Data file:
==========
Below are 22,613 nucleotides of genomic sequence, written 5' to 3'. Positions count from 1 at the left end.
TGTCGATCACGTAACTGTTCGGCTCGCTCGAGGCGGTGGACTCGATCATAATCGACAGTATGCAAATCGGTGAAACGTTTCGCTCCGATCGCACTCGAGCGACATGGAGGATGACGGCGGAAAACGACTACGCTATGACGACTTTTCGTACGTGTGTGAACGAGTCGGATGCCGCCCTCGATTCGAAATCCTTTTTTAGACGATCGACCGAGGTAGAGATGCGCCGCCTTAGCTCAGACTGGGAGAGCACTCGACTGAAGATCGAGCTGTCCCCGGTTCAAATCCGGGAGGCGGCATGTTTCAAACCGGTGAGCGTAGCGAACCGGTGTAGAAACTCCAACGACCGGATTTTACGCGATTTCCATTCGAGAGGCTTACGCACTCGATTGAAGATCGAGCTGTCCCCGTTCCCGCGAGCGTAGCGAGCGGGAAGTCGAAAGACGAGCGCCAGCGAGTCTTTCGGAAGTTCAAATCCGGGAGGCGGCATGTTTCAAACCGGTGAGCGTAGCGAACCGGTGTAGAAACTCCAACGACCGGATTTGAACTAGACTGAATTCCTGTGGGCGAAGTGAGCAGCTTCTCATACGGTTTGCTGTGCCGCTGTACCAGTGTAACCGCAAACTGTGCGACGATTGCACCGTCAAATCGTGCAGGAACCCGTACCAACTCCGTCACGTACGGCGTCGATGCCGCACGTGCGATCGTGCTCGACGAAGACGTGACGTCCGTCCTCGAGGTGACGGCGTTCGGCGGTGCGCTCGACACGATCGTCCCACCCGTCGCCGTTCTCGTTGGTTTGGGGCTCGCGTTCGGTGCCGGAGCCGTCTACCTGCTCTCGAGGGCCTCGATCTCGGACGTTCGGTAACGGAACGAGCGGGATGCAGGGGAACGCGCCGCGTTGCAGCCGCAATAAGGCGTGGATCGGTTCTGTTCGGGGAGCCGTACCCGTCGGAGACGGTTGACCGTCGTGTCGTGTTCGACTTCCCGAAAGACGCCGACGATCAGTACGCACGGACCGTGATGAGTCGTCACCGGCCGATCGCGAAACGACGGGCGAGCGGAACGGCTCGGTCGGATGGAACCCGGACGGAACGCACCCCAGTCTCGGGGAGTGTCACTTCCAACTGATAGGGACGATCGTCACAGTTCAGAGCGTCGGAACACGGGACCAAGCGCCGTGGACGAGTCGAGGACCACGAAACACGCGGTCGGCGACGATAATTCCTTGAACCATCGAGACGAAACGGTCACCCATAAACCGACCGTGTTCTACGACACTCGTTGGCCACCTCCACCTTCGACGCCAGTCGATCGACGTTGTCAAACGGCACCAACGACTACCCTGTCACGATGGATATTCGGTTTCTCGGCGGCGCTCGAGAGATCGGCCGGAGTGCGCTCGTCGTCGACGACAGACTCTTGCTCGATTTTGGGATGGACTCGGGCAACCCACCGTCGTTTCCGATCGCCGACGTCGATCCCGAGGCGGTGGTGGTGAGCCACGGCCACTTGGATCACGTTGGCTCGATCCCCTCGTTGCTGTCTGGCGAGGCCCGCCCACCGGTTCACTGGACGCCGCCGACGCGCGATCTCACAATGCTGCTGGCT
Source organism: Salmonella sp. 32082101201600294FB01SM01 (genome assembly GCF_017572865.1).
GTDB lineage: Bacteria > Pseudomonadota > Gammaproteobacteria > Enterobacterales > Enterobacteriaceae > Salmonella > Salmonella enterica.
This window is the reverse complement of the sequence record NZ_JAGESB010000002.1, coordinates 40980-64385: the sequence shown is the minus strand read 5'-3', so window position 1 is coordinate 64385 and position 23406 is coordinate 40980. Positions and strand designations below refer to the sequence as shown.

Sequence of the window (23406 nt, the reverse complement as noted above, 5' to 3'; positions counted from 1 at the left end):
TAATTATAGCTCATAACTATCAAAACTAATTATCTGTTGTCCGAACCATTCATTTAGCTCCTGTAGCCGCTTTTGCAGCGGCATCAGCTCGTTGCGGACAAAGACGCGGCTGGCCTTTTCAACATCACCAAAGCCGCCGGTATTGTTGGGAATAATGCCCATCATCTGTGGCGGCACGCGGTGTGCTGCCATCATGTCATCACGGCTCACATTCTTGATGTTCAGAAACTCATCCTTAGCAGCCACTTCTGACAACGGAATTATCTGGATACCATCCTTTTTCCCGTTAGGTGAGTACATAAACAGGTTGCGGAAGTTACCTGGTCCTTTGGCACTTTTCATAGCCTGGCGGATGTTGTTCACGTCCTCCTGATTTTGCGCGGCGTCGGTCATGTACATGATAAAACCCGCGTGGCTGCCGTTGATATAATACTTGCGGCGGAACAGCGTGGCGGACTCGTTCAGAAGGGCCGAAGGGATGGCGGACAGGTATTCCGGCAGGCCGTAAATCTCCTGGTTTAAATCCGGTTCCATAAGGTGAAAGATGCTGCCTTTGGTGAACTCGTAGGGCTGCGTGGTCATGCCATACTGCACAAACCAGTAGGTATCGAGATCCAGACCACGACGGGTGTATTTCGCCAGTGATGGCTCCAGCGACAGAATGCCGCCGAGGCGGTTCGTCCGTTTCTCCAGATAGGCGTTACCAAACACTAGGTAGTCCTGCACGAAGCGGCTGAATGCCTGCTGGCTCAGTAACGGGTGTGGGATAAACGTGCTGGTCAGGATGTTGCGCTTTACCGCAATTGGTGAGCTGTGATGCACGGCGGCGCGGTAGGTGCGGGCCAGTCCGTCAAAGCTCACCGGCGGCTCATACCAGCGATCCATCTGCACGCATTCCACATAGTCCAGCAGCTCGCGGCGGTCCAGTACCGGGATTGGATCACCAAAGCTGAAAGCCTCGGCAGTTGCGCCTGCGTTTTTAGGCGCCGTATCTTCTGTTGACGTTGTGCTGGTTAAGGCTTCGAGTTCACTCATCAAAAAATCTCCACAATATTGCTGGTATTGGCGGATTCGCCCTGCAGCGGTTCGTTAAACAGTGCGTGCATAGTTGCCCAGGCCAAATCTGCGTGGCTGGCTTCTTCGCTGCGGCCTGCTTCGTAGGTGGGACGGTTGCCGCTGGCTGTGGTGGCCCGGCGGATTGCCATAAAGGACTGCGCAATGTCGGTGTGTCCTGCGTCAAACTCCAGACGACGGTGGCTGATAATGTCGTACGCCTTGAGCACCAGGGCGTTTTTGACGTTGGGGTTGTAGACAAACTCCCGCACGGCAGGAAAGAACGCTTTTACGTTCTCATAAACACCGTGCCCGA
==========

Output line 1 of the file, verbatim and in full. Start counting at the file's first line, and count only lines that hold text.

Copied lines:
Below are 22,613 nucleotides of genomic sequence, written 5' to 3'. Positions count from 1 at the left end.